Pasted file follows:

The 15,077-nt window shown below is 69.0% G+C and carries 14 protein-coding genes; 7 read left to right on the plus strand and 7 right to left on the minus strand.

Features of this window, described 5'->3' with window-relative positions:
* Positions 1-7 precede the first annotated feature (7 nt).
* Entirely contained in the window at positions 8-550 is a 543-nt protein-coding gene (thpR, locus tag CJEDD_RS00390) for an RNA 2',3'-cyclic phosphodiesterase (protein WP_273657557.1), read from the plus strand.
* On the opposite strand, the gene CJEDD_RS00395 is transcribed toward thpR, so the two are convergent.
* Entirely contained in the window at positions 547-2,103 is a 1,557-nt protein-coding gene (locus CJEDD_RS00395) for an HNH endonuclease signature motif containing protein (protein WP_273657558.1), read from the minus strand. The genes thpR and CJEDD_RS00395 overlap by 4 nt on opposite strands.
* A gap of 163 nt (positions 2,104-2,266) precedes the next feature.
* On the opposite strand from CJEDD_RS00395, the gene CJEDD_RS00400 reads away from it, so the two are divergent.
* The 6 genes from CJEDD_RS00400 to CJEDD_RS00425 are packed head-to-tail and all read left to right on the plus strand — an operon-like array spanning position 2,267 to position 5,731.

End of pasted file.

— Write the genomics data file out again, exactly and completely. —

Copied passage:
The 15,077-nt window shown below is 69.0% G+C and carries 14 protein-coding genes; 7 read left to right on the plus strand and 7 right to left on the minus strand.

Features of this window, described 5'->3' with window-relative positions:
* Positions 1-7 precede the first annotated feature (7 nt).
* Entirely contained in the window at positions 8-550 is a 543-nt protein-coding gene (thpR, locus tag CJEDD_RS00390) for an RNA 2',3'-cyclic phosphodiesterase (protein WP_273657557.1), read from the plus strand.
* On the opposite strand, the gene CJEDD_RS00395 is transcribed toward thpR, so the two are convergent.
* Entirely contained in the window at positions 547-2,103 is a 1,557-nt protein-coding gene (locus CJEDD_RS00395) for an HNH endonuclease signature motif containing protein (protein WP_273657558.1), read from the minus strand. The genes thpR and CJEDD_RS00395 overlap by 4 nt on opposite strands.
* A gap of 163 nt (positions 2,104-2,266) precedes the next feature.
* On the opposite strand from CJEDD_RS00395, the gene CJEDD_RS00400 reads away from it, so the two are divergent.
* The 6 genes from CJEDD_RS00400 to CJEDD_RS00425 are packed head-to-tail and all read left to right on the plus strand — an operon-like array spanning position 2,267 to position 5,731.